When I go to an art museum, I always look at the little placard on the wall before I look at the work of art. I know; art is supposed to stand on its own. It shouldn’t matter to me on first viewing whether a painting is a Degas or a Picasso or a Rembrandt; I should take it for what it is, first, before looking into its pedigree.
I can’t help it. At best I glance at the painting, read the placard, and then step back and try to savor it. (Well, usually. Some paintings are downright unsavory.)
I have a similar reaction to photo essays or books: I always read the caption first, and then look at the picture after I know what I’m seeing.
Here’s the thing: a picture, whether it’s a photo or a painting, is a picture of something, made in a particular context. You can appreciate a beautiful picture purely for its own sake, but knowing the context and a little something about the subject can enhance your appreciation…or, in some cases, make it possible to begin with.
Consider the picture at the top of this post. Please take a closer look at it and form an opinion before you read any further.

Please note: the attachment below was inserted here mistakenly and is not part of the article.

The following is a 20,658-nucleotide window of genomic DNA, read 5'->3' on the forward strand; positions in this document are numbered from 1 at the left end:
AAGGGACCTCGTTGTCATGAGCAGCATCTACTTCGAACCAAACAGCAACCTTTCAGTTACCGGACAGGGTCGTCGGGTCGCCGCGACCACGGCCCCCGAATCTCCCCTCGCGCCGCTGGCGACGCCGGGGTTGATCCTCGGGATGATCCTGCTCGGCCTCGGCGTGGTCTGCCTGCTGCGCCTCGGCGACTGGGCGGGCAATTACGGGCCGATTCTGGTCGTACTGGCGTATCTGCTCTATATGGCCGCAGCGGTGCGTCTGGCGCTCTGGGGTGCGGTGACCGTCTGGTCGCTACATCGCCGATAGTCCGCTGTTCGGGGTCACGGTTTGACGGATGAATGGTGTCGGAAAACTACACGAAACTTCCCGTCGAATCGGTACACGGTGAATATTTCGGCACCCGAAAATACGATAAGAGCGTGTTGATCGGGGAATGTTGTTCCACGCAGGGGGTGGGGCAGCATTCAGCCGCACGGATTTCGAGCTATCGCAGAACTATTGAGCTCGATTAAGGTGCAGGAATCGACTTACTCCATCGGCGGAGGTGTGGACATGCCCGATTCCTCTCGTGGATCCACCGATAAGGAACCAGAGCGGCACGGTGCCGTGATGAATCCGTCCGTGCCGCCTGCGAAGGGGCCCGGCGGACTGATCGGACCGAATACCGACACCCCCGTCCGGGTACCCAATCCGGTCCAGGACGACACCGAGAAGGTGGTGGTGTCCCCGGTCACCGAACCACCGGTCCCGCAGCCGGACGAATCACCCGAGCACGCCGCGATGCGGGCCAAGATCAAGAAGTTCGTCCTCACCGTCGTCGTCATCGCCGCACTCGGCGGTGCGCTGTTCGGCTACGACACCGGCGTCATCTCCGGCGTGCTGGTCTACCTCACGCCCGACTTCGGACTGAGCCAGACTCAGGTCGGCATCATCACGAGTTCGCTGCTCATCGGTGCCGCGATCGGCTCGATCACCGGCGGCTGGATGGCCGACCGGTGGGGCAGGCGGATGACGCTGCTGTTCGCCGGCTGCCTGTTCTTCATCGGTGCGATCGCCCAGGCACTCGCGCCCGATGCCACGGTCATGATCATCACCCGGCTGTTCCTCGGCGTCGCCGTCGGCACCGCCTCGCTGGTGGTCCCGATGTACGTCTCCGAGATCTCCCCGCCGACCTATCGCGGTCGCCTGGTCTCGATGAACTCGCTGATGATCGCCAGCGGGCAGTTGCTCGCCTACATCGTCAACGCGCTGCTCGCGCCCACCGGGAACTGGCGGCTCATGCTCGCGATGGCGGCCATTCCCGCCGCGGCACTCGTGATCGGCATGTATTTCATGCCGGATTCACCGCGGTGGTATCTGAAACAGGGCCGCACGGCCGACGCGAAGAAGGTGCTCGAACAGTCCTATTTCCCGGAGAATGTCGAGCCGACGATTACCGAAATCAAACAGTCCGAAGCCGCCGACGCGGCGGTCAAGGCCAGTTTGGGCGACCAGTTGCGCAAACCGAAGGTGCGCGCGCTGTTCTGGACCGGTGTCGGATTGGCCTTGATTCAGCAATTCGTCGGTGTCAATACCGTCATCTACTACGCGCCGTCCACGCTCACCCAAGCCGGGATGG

It’s one I rather enjoy, but I’m in a distinct minority; it doesn’t seem to impress anyone else on first acquaintance. It took it last summer while on vacation with the family; we were in San Francisco, waiting at the ferry terminal to take the ferry to Alcatraz Island for the tour of the penitentiary. They’ve got quite a large waiting area, and a number of exhibits to keep people busy while they wait.
Now, take a look at the picture again; and reflect that it isn’t so much a picture of a diorama of Alcatraz Island as it is a picture of the people stuck in the waiting area until their ferry is called. Does it strike you any differently?